Effective Altruism London (EAL) events usually attract significantly more men than women. In summer 2018, I hosted two focus groups of regular attendees at EAL events: one with four men, and one with three women (including myself). Both men and women benefited from EA ideas, learning, career benefits, socializing, and shared values. Both men and women faced time and social costs, as well as a feeling of being ill-informed or not smart enough. Women particularly emphasised time costs. The women interviewed said that gender-specific costs are not a major factor in their attendance, although they had occasionally experienced some level of sexual harassment and did find anti-feminist views at EAL events uncomfortable. In the conclusion, I suggest some next steps in diversity research for Effective Altruism, including interviewing women who have stopped attending EA events.
Effective Altruism London (EAL) events usually attract significantly more men than women. In particular, 60-70% of attendees at EAL socials 2016-2018 were men. Other events, such as lectures, projects, and career coaching, are more evenly balanced.
Men are also more likely to return to EAL events. 33 men have been to seven or more EAL events between 2016 and 2018; only eight women can say the same. Although similar numbers of men and women initially attend EAL events, women are much less likely to return.
Over the past two years, how many attendees have been to exactly…?
This phenomenon has been reported in other EA communities, such as the Bay area, and has been identified as a potential problem in the EA movement. Three years ago, Alex Gordon-Brown argued that it is important to have visible diversity in areas like gender and race, because it’s a quick way for people to establish a bond. Additionally, he suggested that we should expect women to be uncomfortable if they’re significantly outnumbered by men. Several authors, including Ben Kuhn, Julia Wise, Kelsey Piper, and Michelle Hutchinson, have suggested ways to make EA more welcoming.
Over the past several months, I’ve been investigating why EAL events attract more men than women. In summer 2018, I posted an article with some descriptive statistics provided by David Nash showing that women are as likely to attend an event initially, but less likely to return to events.
One theory about why this could be is that both men and women attend EAL events for predominantly selfish reasons, based on their own personal cost-benefit analysis, and the costs are just higher for women (or the benefits are higher for men). Based on this theory, I decided to set altruism to one side and investigate the personal costs and benefits people face when deciding if they should attend a community event.
I ran two focus groups with regular attendees of EAL events – one with men, and one with women. We discussed several questions about the events and the EA community. I analysed those discussions to look for similarities and differences. In particular, I wanted to know what costs and benefits men and women experience when attending EAL events. Do women face higher costs to attending events? Do men experience greater benefits? What could the experiences of regular EAL attendees tell me about gender differences in EA?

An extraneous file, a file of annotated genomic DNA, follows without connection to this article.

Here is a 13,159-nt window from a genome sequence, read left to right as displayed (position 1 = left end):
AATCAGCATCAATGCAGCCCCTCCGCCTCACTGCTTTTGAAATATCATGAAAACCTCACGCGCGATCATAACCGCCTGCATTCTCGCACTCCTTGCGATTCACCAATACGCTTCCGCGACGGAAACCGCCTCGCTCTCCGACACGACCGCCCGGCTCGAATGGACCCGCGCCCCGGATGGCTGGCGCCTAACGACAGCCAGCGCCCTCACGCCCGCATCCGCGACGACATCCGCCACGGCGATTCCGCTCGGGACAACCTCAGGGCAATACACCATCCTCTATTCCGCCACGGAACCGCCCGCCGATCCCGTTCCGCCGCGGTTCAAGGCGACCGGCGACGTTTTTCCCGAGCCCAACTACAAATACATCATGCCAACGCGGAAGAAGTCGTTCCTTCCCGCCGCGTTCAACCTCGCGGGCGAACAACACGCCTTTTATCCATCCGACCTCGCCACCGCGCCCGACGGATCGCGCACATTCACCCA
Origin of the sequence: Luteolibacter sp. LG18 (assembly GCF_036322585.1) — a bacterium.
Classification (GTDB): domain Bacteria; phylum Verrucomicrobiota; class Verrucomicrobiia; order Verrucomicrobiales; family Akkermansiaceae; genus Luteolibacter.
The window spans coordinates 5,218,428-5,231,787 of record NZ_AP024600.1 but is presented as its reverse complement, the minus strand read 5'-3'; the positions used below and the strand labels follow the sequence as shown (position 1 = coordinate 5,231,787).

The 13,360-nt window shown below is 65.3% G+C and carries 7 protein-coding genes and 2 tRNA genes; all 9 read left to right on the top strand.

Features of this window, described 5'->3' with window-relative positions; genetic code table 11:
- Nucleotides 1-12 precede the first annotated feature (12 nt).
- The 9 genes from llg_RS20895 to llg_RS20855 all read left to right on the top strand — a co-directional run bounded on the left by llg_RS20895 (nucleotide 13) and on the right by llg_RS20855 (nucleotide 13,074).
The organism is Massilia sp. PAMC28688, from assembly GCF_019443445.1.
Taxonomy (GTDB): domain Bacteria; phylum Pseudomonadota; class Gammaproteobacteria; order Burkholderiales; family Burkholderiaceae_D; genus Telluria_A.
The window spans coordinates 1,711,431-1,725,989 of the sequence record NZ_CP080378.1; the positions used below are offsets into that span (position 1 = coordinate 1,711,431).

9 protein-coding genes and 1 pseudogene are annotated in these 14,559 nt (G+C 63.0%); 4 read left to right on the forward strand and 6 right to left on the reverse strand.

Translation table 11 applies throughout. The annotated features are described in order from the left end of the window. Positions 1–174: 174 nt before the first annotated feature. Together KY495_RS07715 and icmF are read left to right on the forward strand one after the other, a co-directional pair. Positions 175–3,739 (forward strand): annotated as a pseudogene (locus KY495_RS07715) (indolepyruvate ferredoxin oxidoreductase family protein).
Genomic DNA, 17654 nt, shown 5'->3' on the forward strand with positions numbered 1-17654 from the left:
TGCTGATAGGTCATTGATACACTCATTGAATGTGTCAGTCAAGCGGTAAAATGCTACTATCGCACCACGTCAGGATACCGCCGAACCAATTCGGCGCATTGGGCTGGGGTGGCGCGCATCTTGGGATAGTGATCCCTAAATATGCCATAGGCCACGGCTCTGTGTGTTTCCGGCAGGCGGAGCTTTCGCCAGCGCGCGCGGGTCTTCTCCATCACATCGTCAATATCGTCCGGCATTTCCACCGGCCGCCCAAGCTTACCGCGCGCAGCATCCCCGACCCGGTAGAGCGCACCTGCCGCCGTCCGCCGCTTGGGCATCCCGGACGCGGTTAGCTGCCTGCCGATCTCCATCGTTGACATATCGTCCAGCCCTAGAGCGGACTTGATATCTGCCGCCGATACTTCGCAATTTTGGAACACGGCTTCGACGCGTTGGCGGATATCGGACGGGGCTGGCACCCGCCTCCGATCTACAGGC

Methods and Limitations
I hosted two focus groups, one with four men and one with three women (including me). Participants were chosen because they had the highest attendance rates for the gender at EA London events in 2017-18, excluding paid staff. I split the groups by gender to try to see if there are different costs or benefits for women, and if that might explain some of the gender imbalance at EA London events.
The focus groups were semi-structured: I asked the same questions to both groups, but didn’t try too hard to keep people “on topic.” After the focus groups, I transcribed the conversations (with help from David Mears) and analysed them by highlighting the different costs and benefits participants had mentioned. I chose to interview people who are very involved because it gives us a better understanding of why people are motivated to participate in the EAL community. It also gives us some understanding of differences in costs and benefits to men and women attending EAL.
However, it’s based on a very small sample in a specific place and time, so we can’t assume these motivations extend to everyone. We also can’t rule out that the possibility that the women at this focus group had a much better than average experience with EAL, or are less bothered by some aspects of EAL than other women. In order to have a good idea of why women are less likely to attend EAL events, we’d also need to interview women who have stopped attending events.
Why were these individuals drawn to EA events?
Everyone I spoke to was initially drawn to events based on the ideas of Effective Altruism.
– “I think the first thing that piqued my interest was he had this idea that you could be rational about doing good.”
– “I think when I first started coming to EA events, I was still trying to work out my position on different bits of the EA jigsaw. And so coming to events and talking to people and hearing lots of what different people had to say about it was really helpful.”
– “I just like talking to people who, they’re interested in similar areas, or have a vaguely similar way of looking at things, and I like to be able to quite quickly talk about specific or deep issues”
– “[I’ll go to an event] to learn more about EA … if there’s an external speaker from an EA organization I haven’t come across before because I think I’m going to get something more in depth.”